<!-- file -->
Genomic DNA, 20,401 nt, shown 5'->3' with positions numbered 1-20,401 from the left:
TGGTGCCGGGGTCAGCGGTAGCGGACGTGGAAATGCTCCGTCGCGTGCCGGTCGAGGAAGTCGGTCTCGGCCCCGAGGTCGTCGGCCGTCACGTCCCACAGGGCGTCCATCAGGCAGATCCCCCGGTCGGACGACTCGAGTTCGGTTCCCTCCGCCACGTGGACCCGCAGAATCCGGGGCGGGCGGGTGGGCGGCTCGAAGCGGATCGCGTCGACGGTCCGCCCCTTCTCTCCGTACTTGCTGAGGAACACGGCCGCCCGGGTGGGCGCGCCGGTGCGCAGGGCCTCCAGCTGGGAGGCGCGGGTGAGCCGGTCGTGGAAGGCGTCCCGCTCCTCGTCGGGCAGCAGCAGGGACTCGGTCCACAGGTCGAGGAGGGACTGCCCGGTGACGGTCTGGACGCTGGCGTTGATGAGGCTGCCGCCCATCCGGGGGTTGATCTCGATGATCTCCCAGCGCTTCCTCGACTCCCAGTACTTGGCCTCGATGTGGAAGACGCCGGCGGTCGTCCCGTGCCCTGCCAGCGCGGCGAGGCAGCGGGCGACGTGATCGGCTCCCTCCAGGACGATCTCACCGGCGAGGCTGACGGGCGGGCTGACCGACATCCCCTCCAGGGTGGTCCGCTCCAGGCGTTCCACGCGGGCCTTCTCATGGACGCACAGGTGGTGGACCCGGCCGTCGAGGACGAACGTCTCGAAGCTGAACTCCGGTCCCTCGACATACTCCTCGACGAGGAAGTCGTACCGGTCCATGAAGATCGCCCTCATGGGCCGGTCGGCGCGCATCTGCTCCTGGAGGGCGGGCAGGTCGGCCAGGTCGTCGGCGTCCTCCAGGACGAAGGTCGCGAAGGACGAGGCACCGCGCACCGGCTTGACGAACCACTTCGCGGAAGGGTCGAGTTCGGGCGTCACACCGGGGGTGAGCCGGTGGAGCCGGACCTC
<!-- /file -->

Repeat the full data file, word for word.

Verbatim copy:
Genomic DNA, 20,401 nt, shown 5'->3' with positions numbered 1-20,401 from the left:
TGGTGCCGGGGTCAGCGGTAGCGGACGTGGAAATGCTCCGTCGCGTGCCGGTCGAGGAAGTCGGTCTCGGCCCCGAGGTCGTCGGCCGTCACGTCCCACAGGGCGTCCATCAGGCAGATCCCCCGGTCGGACGACTCGAGTTCGGTTCCCTCCGCCACGTGGACCCGCAGAATCCGGGGCGGGCGGGTGGGCGGCTCGAAGCGGATCGCGTCGACGGTCCGCCCCTTCTCTCCGTACTTGCTGAGGAACACGGCCGCCCGGGTGGGCGCGCCGGTGCGCAGGGCCTCCAGCTGGGAGGCGCGGGTGAGCCGGTCGTGGAAGGCGTCCCGCTCCTCGTCGGGCAGCAGCAGGGACTCGGTCCACAGGTCGAGGAGGGACTGCCCGGTGACGGTCTGGACGCTGGCGTTGATGAGGCTGCCGCCCATCCGGGGGTTGATCTCGATGATCTCCCAGCGCTTCCTCGACTCCCAGTACTTGGCCTCGATGTGGAAGACGCCGGCGGTCGTCCCGTGCCCTGCCAGCGCGGCGAGGCAGCGGGCGACGTGATCGGCTCCCTCCAGGACGATCTCACCGGCGAGGCTGACGGGCGGGCTGACCGACATCCCCTCCAGGGTGGTCCGCTCCAGGCGTTCCACGCGGGCCTTCTCATGGACGCACAGGTGGTGGACCCGGCCGTCGAGGACGAACGTCTCGAAGCTGAACTCCGGTCCCTCGACATACTCCTCGACGAGGAAGTCGTACCGGTCCATGAAGATCGCCCTCATGGGCCGGTCGGCGCGCATCTGCTCCTGGAGGGCGGGCAGGTCGGCCAGGTCGTCGGCGTCCTCCAGGACGAAGGTCGCGAAGGACGAGGCACCGCGCACCGGCTTGACGAACCACTTCGCGGAAGGGTCGAGTTCGGGCGTCACACCGGGGGTGAGCCGGTGGAGCCGGACCTC